Hello Guest it is May 10, 2021, 09:04:05 PM

Author Topic: Short output pulse from Mach4 + ESS  (Read 1788 times)

0 Members and 1 Guest are viewing this topic.

Short output pulse from Mach4 + ESS
« on: August 03, 2016, 12:01:43 AM »
I've just embarked on my first "cnc" project, I'm trying to make an auto exposure x-y table that basically turns on a laser for a precise time at various positions. The laser is controlled with a TTL signal, and ideally the pulse width should be able to be anything from minutes to ~5 milliseconds. I've started reading the scripting manuals etc, and looks like I can make an M code script quite easily, but I don't know where to start for the core function that would allow such a pulse to be generated.

Does Mach have the ability to generate an output pulse of a precise (say +/- 10%) length? I'm guessing that the ESS will have no problems with a millisecond pulse as it's capable of generating microsecond long pulses for motors etc.

Would I be better off just making a stand alone pulse generator and then communicating with it from Mach somehow?

Thanks for any suggestions you might have

Offline Tweakie.CNC

  • *
  •  8,706 8,706
  • Super Kitty
    • View Profile
    • Tweakie.CNC
Re: Short output pulse from Mach4 + ESS
« Reply #1 on: August 03, 2016, 03:25:32 AM »
A stand-alone pulse generator (triggered by an M call or an axis movement) would be my choice.

Re: Short output pulse from Mach4 + ESS
« Reply #2 on: August 04, 2016, 12:46:52 PM »
The capability to produce a single pulse of around 5ms, or any millisecond-scale pulse with 10% accuracy, would need to be specifically supported by the hardware device.  Windows is NOT a real-time environment.  There is no way to guarantee that 2 events in a windows program (i.e. rising edge and falling edge) happen with that kind of accuracy without writing a Windows kernel-mode device driver.  Now 5 minutes +/- 10% is easy, even in Windows :-)

So Tweakie's suggestion is the way to go, unless the ESS has capabilities (and I have no idea whether it does or not).

Re: Short output pulse from Mach4 + ESS
« Reply #3 on: August 15, 2016, 02:01:33 AM »
Thanks for the replies - I think a stand alone pulse generator communicating through modbus or some such would be nicest (and most reliable) way to go, however I didn't have the time to build up the hardware and interface it, so I ended up going quick and dirty...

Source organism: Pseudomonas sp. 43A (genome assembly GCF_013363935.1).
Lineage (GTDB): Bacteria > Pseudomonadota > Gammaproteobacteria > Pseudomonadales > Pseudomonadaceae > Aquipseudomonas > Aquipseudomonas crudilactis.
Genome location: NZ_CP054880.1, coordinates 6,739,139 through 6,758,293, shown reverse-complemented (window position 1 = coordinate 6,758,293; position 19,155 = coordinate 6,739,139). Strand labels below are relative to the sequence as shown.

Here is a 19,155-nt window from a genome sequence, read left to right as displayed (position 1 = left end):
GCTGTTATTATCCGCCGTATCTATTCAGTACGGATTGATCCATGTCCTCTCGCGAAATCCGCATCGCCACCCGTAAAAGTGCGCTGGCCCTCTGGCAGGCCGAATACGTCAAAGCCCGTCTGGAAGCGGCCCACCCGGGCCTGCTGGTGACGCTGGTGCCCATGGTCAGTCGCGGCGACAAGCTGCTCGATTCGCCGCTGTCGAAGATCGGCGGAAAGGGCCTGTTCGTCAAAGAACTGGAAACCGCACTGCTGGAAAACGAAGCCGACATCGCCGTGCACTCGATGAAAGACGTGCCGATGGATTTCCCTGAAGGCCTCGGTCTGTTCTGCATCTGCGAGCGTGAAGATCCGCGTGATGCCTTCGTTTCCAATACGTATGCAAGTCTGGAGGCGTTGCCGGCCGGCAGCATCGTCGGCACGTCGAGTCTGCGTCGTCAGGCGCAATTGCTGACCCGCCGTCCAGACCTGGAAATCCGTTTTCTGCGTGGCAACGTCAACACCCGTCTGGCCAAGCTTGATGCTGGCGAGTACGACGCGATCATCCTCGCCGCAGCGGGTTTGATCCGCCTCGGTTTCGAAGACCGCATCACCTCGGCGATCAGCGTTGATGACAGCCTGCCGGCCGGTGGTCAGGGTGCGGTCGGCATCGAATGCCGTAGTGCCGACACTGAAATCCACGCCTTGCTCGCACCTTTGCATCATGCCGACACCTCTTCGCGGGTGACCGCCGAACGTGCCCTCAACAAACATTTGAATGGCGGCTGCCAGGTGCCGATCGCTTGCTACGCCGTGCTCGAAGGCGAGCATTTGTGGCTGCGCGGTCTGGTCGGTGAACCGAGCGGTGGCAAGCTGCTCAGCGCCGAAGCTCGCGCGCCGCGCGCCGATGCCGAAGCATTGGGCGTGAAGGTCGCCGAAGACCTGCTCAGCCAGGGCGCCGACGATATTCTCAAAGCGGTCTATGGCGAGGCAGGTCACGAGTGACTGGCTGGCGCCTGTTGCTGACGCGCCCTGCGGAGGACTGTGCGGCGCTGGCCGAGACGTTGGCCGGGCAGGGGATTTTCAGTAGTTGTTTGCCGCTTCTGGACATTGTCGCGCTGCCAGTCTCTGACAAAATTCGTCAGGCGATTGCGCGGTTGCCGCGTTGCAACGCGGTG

Here is what I tried*:
- Just using a basic IO enable/disable with a G4 pause to set the pulse length. This worked OK for longer pulses but broke for anything below around 25ms. Of the around 100 pulses I tested I saw a variation of generally less than +/- 2ms. Running the PC (i5) under full load (cinebench CPU bench mark running) did not affect the pulse lengths. I changed my exposure setup so the shortest pulses needed are now 400ms so I think this method will be fine, subject to some more testing of course. Very simple and no extra hardware.

- Using a "motor" set up with 100000 counts per unit, max acceleration allowed, and commanding a move of for example 0.001 units at 6 units/min feed rate (10x pulses at 1ms intervals). This method requires some basic external hardware to shape the pulse train, but on the plus side it appears to be accurate to <1ms (seems to be a very small error on the last pulse). Again putting a high CPU load doesn't seem to change the timings.

* My tests weren't very scientific - definitely wouldn't use on anything timing critical!!

Offline Pedio

  •  200 200
    • View Profile
Re: Short output pulse from Mach4 + ESS
« Reply #4 on: August 15, 2016, 11:46:59 AM »
I am using the PMDX motion controller with my laser and taking a PWM signal from the board. When I first ordered the laser the signals were too fast for the electronics in the laser and they had to send me another one with a "fast" PWM. I suspect the problem was how fast the commands were being seen by the laser. My post processor often breaks an arc and a line that are actually attached to each other. The laser would do the arch and then miss the command for the line. This was a laser problem. The PMDX board does well with the PWM. The guys at PMDX were terrific in helping me to get the laser working with their board.

I use a Z axis movement to trigger a spindle on or off. My post processor deletes any Z axis movement and adds the spindle on or off command. This is pretty nice as I can use different "tools" to control the intensity of the laser. I change the spindle speed for the tool and it will control the laser output.

Note - if your laser is anything like mine you have to radically change the power to get a noticeable difference. My laser is set for 0-100 as the spindle speed. I have to reduce it 40 before I notice any real change in the cutting/burning ability of the laser.